Comment: France’s Justice Minister Christiane Taubira has become an equal marriage hero

Illustrated rainbow pride flag on a pink background.

Writing for PinkNews, French student David Browne says France’s Justice Minister Christiane Taubira is now synonymous with the debate on gay rights in the country.

Meet Christiane Taubira, a 61-year-old socialist politician from French Guyana. Perhaps not the most obvious candidate to pioneer France’s LGBT rights movement, but in recent months she has been revered by France’s gay community and the left for her passion, humility and sincerity, as well as pushing France’s gay rights movement to the forefront of issues.

Christiane Taubira studied Economics at Paris’ Panthéon-Assas university before becoming an economics teacher. For many years she was a militant independence supporter, advocating Guyana’s secession from France but has since moved away from this ideology.

In 2002 she was the presidential candidate for the ‘Radical Party of the Left’, under the programme “Equal opportunities for everyone’” She ended up in 13th place after the first round of voting.

Taubira, who is currently France’s Justice minister and former deputy for French Guyana in the National Assembly, introduced the bills aimed at legalising same-sex marriage and giving adoption rights to LGBT couples earlier this year.

Christiane Taubira opened the debate with a heartfelt speech which also referred to France’s principles as a free and equal nation, earning her a standing ovation from her fellow deputies.

“What are gay couples’ marriages going to do to heterosexual couples’ marriages? Nothing”, she stated. “We are talking about the hypocrisy of those who to refuse to recognise homosexual families and the selfishness of those who believe that an institution of the Republic should be reserved for one type of citizen.”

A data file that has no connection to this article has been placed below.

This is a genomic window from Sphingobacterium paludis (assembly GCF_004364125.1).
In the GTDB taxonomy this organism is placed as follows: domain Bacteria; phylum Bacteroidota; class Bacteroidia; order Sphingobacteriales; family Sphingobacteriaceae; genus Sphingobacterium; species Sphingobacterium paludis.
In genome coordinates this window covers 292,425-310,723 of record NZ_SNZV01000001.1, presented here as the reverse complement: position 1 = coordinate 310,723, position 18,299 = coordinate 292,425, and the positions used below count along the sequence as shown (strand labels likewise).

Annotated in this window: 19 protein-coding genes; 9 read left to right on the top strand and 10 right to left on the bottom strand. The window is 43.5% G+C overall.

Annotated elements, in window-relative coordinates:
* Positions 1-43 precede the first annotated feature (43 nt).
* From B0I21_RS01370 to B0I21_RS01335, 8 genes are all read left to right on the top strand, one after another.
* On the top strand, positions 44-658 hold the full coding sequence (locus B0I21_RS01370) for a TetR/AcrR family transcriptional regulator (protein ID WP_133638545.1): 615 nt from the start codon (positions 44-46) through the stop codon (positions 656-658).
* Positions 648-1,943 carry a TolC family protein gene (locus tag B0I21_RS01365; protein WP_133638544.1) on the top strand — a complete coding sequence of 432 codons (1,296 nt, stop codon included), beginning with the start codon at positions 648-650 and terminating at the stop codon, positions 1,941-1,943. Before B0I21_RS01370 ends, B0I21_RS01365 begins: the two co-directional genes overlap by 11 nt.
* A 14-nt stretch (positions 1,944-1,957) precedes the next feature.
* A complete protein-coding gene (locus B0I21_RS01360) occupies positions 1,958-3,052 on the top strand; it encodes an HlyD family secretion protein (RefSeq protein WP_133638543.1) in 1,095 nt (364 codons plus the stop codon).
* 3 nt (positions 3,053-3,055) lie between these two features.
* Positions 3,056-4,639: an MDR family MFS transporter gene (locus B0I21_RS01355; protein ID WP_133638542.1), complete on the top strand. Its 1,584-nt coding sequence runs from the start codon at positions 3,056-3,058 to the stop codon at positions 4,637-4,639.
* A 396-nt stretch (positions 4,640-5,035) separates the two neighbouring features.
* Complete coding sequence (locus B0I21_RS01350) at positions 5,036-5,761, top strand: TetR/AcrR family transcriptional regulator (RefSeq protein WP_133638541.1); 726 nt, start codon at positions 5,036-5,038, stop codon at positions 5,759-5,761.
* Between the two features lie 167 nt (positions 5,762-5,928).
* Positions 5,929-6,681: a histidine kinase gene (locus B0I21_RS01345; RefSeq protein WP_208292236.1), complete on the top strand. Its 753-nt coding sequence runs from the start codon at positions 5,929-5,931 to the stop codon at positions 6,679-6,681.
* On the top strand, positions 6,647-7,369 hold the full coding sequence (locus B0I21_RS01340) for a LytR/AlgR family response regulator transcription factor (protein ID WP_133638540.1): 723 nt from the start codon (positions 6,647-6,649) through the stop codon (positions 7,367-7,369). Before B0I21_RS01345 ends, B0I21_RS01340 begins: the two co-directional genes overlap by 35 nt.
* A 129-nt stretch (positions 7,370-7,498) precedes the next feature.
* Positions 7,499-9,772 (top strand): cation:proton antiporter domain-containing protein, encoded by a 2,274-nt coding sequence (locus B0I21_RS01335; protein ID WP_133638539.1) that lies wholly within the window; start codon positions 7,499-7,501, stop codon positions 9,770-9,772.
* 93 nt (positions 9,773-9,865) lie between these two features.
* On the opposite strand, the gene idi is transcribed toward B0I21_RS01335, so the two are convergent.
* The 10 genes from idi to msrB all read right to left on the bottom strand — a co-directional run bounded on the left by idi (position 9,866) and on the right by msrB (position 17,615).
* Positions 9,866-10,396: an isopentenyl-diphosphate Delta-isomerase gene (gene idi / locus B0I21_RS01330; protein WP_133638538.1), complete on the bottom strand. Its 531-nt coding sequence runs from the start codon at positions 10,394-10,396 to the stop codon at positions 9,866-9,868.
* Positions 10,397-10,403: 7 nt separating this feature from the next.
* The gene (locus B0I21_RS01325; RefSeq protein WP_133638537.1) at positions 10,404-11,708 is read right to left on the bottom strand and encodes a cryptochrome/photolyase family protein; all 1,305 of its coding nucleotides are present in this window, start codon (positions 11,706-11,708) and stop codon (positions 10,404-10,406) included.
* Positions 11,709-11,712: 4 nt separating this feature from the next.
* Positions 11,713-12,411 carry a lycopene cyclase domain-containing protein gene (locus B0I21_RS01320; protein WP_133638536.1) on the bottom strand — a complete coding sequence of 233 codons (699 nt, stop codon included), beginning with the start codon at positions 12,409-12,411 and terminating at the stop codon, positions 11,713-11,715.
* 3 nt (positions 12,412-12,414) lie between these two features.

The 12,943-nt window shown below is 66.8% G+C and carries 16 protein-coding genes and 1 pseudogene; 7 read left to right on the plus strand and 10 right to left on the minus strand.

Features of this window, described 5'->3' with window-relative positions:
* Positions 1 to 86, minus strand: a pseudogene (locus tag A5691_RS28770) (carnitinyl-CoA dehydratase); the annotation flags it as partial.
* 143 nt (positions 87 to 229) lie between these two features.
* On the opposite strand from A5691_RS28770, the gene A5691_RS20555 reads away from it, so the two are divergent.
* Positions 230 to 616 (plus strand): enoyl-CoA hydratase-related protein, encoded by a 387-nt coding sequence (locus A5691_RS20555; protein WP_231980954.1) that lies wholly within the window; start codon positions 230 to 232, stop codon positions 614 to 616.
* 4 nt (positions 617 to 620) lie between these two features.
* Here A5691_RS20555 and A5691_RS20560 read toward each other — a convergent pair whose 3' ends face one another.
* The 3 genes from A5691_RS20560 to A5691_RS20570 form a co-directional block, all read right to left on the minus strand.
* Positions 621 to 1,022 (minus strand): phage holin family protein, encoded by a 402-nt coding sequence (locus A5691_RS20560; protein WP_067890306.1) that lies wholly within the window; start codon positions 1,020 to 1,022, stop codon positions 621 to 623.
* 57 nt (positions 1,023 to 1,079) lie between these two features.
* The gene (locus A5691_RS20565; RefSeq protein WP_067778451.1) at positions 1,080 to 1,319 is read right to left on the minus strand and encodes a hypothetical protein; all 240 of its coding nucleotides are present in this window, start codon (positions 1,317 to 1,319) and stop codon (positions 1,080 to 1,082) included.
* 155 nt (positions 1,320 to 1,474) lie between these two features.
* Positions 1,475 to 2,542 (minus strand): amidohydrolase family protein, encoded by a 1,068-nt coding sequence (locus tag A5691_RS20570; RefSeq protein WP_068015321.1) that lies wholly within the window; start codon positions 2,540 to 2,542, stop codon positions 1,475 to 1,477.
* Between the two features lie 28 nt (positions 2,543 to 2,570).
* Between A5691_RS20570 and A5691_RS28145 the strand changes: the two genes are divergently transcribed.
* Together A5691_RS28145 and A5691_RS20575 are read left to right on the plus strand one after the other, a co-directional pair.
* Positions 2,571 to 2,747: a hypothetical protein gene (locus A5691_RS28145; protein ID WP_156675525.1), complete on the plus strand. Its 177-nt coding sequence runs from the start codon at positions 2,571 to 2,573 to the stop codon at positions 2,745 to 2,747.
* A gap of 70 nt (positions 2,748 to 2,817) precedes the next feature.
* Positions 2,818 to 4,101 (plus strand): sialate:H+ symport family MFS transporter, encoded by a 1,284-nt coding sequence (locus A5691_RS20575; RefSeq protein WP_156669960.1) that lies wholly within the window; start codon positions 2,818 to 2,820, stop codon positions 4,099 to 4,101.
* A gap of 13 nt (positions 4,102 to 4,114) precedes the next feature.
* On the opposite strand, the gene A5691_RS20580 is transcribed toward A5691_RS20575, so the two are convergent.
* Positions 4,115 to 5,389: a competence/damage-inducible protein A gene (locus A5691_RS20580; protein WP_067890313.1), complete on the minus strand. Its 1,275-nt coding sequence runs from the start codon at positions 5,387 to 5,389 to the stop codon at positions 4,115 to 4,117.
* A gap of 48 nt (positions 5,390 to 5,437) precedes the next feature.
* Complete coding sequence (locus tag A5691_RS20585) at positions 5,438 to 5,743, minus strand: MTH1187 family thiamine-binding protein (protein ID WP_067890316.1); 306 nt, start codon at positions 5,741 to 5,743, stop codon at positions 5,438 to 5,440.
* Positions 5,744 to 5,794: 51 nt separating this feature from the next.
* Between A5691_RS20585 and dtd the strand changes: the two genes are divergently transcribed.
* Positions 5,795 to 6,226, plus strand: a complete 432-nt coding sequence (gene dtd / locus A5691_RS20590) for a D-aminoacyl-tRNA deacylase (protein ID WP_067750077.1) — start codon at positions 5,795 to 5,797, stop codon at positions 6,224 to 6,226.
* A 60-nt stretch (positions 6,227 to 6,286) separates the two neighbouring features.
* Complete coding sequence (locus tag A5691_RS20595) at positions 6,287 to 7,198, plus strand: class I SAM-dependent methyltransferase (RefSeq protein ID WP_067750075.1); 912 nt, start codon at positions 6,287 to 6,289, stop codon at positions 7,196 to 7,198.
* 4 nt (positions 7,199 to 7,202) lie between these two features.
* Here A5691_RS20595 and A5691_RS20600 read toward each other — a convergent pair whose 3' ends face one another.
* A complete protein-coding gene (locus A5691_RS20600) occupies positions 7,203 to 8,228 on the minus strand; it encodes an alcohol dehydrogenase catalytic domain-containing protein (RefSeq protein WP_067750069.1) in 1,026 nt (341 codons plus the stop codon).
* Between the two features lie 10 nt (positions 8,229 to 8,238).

“We are happy and proud to have taken this first step,” she announced. “We are going to establish the freedom for everyone to choose his or her partner for a future together. Taubira has become synonymous with the debate on gay rights in France, appearing on several TV programmes denouncing opposition calls for a referendum and reaffirming that the words ‘mother’ and ‘father’ will not be removed from France’s civil code.

Taubira won over many French people earlier this month when she broke into uncontrollable laughter after hearing the comments of another deputy during a debate about the Marriage Pour Tous (for all) Bill, sparking many French people to comment on her humility. Her ‘fou rire’ (crazy laugh) became an internet sensation. Her passion to defend the rights of same-sex couples has meant that Christiane Taubira has become an enemy of the right; in particular of France’s opposition party UMP, with many of its deputies calling on her to resign.

France approved the same-sex marriage bill earlier this month in the National Assembly with 329 votes to 229. The bill is now set to be voted on by France’s senate in the coming months.

The same-sex marriage debate has divided France recently, with hundreds of thousands of people demonstrating both for and against  President Francois Hollande’s plans. Nevertheless, an Ifop poll from January showed that 63% of French people supported plans to legalise same-sex marriage.